The National Catholic Review

February 21, 2011

Vol. 204 No. 5Whole No. 4922 Download PDF


Current Comment
Through Arab Eyes; Lower Rate, Fewer Loopholes; Health Care Myths Die Hard
Laity Near the Top?
Finding a way to give greater voice to the people of God


War Without End
Robert W. McElroy

After 13 years committed to war, it is time to be alarmed.

Growing Up Berrigan
George M. Anderson

Portrait of a family of peacemakers

Books and Culture

Getting Organized
William J. Byron

A history of American labor by Philip Dray

The World in All Its Richness
Piotr Florczyk

Though 87 years old, the poet Wislawa Szymborska is deeply engaged with the present moment.

The Monks of Tibhirine
John Anderson

"Of Gods and Men' is a Passion play of a very modern sort.

New Media
Praying with My iPhone
Jack McLain

A Jesuit priest reviews his favorite Catholic apps

Columns and Departments

The Word
Why Worry?

Barbara E. Reid

Faith in Focus
Waking Up in Jerusalem

Alicia von Stamwitz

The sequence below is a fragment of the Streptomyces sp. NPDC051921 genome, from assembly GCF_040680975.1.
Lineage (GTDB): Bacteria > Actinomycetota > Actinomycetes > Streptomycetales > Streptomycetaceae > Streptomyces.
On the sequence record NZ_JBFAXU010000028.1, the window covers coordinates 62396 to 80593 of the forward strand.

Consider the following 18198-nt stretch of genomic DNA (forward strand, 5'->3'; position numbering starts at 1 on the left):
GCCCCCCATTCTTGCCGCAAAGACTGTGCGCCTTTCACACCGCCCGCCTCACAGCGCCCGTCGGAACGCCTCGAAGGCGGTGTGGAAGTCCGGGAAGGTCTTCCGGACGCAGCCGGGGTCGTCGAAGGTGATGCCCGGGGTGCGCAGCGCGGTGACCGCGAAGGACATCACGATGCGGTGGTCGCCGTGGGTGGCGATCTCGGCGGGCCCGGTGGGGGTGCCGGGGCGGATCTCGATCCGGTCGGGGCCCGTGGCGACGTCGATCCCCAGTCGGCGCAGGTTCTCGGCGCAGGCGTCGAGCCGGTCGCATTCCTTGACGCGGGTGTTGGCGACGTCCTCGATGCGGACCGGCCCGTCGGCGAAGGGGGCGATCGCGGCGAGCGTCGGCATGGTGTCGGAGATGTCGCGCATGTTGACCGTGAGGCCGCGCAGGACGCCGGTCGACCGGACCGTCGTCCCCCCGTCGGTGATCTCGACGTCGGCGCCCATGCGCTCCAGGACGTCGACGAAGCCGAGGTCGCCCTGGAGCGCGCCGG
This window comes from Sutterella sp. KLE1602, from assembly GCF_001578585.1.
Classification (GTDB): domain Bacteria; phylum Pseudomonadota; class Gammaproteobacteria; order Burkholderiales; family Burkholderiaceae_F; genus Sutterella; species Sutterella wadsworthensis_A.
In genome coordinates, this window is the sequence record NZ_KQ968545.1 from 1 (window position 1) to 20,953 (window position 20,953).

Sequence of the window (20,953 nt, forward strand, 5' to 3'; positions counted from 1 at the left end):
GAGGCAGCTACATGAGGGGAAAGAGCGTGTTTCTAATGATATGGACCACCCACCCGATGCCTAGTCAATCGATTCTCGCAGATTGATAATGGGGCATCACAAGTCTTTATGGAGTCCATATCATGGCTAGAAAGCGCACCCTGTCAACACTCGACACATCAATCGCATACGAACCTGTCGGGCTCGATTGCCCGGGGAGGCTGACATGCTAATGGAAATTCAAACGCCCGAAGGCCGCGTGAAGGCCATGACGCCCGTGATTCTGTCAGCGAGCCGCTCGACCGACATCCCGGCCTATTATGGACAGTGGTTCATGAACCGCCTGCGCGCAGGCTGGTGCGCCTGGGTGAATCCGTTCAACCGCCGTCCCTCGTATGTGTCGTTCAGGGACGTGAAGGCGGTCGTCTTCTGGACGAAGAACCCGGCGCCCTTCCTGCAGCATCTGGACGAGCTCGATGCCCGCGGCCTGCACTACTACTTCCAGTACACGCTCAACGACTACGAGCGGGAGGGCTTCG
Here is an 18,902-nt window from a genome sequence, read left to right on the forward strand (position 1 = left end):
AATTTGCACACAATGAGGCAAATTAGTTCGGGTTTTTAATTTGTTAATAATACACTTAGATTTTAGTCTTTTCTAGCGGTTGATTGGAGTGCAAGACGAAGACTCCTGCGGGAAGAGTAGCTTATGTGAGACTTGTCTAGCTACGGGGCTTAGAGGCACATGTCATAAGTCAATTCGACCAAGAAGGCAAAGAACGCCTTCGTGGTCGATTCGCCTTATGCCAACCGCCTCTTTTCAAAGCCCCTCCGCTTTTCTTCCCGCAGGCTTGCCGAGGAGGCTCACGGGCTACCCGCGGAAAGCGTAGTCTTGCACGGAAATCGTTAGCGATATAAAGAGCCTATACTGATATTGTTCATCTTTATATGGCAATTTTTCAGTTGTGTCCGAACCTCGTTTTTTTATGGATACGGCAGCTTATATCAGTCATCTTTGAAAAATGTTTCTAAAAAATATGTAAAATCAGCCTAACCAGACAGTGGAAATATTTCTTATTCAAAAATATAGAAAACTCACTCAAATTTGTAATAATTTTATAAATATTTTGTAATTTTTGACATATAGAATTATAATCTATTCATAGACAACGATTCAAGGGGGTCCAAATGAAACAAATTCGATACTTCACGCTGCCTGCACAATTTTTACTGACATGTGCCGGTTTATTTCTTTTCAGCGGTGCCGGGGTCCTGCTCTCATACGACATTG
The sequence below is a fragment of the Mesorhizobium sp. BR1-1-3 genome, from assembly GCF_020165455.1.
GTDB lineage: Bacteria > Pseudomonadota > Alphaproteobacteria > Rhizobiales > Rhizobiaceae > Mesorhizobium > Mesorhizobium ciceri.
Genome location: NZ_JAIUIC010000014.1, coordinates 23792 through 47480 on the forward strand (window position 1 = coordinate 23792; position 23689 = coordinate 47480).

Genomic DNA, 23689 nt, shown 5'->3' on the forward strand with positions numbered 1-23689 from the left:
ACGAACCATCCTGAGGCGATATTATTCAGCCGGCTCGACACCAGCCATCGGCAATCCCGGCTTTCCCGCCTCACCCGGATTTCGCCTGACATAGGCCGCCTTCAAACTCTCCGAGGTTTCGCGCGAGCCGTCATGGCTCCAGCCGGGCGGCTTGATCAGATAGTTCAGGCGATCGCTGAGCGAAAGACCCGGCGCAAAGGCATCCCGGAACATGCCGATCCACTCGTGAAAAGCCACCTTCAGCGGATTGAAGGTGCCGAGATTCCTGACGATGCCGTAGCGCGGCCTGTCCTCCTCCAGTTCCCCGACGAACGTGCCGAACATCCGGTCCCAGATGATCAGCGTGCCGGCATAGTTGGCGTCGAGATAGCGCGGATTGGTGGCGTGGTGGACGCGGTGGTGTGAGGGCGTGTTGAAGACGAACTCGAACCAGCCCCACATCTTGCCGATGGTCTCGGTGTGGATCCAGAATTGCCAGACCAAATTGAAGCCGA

Aquinas, Go With Me

John F. Kavanaugh

Of Many Things
Of Many Things

Drew Christiansen


Web Only

  Wisdom from Aquinas
John F. Kavanaugh
Among the many editions and translations of Thomas Aquinas’ work, I have found Thomas Gilby’s two handy collections of philosophical and theological texts quite helpful over the years. His thematic approach can guide your interest and lead you to the primary text. Thus, in the first quotation below, the reference is to the Summa Theologica, Ia (First Part) Ia (Question One) 1 (Article One) ad.2 (His answer to objection two). That citation will lead you to the text, whether the translation is in the Benziger collection or in the multi-volume Blackfriars translation. The specific quotations I used in the America column are marked by an asterisk. Let me know if there are favorites of your own that I should consider or if, over the years, I have muddled the citation.   General Approach to Reality *1. In the field of human science, the argument from authority is weakest. Summa Th. Ia.1. ad 2
  Uruguay Today
George M. Anderson
Who ever thinks of Uruguay? One of the smallest countries in Latin America, it receives scant attention in the media. Much about Uruguay, however, is noteworthy. Uruguayan Bishop Luis del Castillo, right, visited America House and pointed out, for example, that his homeland has a 97 percent literacy rate. “We had universal free education as early as 1880,” he said, “and the school system extends even to remote rural areas.” He added that the state university is also free. “You can get a degree in law, engineering, medicine and even a veterinarian degree.” On the down side, however, he noted that the quality of public education has been deteriorating over the past few decades on both the high school and the university level.